The latest magazine focuses on new technology, interesting scout topics and innovative programs. Powell urged leaders to: “See things from the boys point of view.” Survey your scouts and find audience centered activity that will increase their motivation and enthusiasm.

Fourth, reach out for the one.

Successful leaders take the time to survey the scouts and work with them to develop scout centered activities. Successful leaders have one-on-one interviews with each scout to assess their personal needs and interests. Successful leaders watch out for the one scout that is not participating or doesn’t seem to be fitting in. Sir Robert Baden Powell said: “If you make listening and observation your occupation you will gain much more than you can by talk.”

Fifth, manage your meetings, don’t let meetings manage you.

Too many meeting agendas get lost in reviewing upcoming activities. A carefully worded handout of activities reduces the number of questions asked. Today’s meetings should focus on how to increase retention. Too many boys are finding other activities more attractive. Utilize meeting time to brainstorm ideas and strategically plan for the future. Powell observed: “We never fail when we try to do our duty, we always fail when we neglect to do it.”

Sixth, be state of the art.

Leaders need to regular readers of the current issues of Boys’ Life. This magazine is a great example of “state of the art” articles, humor, and games. For example, a recent month included articles on car innovations, GPS technology, and paper airplanes I attended a scout meeting in Deland, Florida where each scout made his own rocket. The competition was fair. State of the art competitions encourage the scout (not the parents) to build the project, earn the badge, complete the work. State of the art programs encourage scouts to go to college and become a lifelong learner. State of the art programs include the latest technology and inventions. State of the art programs teach scouts effective interpersonal communication and leadership skills. Powell observed: “I have always believed: That if there is the right spirit, we can kick out the”im” from “impossible.”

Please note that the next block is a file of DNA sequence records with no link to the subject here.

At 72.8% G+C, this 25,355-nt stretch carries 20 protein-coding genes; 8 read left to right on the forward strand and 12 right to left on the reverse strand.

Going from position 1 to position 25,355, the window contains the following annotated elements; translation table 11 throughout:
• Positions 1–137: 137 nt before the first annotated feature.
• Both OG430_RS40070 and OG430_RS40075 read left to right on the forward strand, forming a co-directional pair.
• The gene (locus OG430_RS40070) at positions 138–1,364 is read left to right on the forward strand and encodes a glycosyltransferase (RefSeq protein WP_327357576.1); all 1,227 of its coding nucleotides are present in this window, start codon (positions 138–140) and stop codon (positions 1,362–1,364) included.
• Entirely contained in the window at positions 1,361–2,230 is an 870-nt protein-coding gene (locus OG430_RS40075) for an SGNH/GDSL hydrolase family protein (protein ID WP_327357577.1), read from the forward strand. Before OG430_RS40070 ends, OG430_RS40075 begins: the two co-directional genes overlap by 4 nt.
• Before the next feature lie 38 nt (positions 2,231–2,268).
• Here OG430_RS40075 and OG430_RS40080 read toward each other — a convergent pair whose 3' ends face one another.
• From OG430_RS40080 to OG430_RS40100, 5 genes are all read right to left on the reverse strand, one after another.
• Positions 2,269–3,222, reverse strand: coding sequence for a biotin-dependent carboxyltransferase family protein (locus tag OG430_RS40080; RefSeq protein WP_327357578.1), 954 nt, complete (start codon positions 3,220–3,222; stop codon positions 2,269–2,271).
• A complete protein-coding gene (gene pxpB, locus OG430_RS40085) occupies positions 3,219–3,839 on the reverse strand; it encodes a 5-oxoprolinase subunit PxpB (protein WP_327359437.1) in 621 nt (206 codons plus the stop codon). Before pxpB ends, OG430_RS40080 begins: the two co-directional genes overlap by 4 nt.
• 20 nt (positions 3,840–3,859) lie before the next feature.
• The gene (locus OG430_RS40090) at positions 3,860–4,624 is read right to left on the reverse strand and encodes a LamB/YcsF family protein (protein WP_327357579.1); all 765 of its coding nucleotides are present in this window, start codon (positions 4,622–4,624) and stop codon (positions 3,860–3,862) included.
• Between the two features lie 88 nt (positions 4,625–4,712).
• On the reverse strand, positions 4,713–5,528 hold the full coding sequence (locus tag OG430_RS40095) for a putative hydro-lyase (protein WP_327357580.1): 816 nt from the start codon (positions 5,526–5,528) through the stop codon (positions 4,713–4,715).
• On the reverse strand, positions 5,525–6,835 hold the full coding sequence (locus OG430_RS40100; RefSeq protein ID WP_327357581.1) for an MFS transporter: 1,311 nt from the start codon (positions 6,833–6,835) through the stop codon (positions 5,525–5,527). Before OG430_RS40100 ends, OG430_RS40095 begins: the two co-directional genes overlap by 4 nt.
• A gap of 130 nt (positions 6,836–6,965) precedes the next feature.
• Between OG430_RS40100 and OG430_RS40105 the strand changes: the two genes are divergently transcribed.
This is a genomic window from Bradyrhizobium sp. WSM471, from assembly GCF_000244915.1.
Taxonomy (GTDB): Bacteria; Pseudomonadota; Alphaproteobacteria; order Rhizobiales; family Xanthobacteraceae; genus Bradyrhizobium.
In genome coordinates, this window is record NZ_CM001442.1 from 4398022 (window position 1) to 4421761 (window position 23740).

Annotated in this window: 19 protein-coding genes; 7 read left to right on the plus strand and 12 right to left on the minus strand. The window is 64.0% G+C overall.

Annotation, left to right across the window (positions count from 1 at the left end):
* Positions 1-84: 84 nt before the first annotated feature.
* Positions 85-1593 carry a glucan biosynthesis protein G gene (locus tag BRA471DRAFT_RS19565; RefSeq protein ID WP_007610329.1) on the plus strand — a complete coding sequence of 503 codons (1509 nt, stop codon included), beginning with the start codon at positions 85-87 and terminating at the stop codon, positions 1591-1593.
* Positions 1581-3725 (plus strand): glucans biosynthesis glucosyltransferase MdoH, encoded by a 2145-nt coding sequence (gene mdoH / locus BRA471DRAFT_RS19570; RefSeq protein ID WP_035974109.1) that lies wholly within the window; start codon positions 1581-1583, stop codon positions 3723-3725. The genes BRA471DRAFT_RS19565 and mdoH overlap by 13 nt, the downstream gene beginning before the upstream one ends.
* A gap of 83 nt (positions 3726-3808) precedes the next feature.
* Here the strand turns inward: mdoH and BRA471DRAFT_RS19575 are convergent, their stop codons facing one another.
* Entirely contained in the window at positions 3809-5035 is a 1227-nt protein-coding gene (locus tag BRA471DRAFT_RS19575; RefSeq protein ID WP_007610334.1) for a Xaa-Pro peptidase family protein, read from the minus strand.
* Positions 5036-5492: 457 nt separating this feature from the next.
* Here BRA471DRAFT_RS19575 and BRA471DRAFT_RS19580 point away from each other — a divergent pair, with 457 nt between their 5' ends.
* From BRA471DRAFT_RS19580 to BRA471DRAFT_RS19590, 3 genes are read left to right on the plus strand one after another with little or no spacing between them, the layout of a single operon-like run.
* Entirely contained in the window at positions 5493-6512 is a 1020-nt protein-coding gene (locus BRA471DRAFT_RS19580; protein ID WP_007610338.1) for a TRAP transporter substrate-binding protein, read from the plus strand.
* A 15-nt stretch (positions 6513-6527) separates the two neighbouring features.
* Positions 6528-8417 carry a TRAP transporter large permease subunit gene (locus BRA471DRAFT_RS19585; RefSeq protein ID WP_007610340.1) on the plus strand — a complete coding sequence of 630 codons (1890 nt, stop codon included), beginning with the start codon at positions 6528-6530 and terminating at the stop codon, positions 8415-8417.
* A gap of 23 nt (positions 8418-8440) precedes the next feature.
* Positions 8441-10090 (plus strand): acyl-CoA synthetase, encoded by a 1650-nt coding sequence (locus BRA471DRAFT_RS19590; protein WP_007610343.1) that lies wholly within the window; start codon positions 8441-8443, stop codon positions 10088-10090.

Seventh, promote a proactive strategic vision.

The twenty first century presents a number of challenges for scout leaders. How do you deal with the competing distractions boys face- electronic video games, local team sports, the internet? The old days of scouting are gone. It’s a new day, with new challenges. In an increasingly negative world, scouts can be taught to be optimistic, proactive role models. The leaders of tomorrow will need to know complex technology, possess strong communication skills and recognize the value of working together to bring success to our home, our communities, our nation, and the world.

Baden Powell was a great optimist. He recognized that the future can be bright. To insure a bright future for our young scouts, adult leaders need to be state of the art, great role models and move with innovation and flexibility in developing an exciting, strategic program for their scouts..Baden Powell concluded: “The most worthwhile thing is to put happiness into the lives of others.” The opportunity to bring happiness into the lives of scouts has never been greater.

Reed Markham
Eagle Scout
Former speechwriter for the US Supreme Court
Faculty, Daytona State College

Developing Boy Scouts in the 21st Century: Where Have All the Leaders Gone?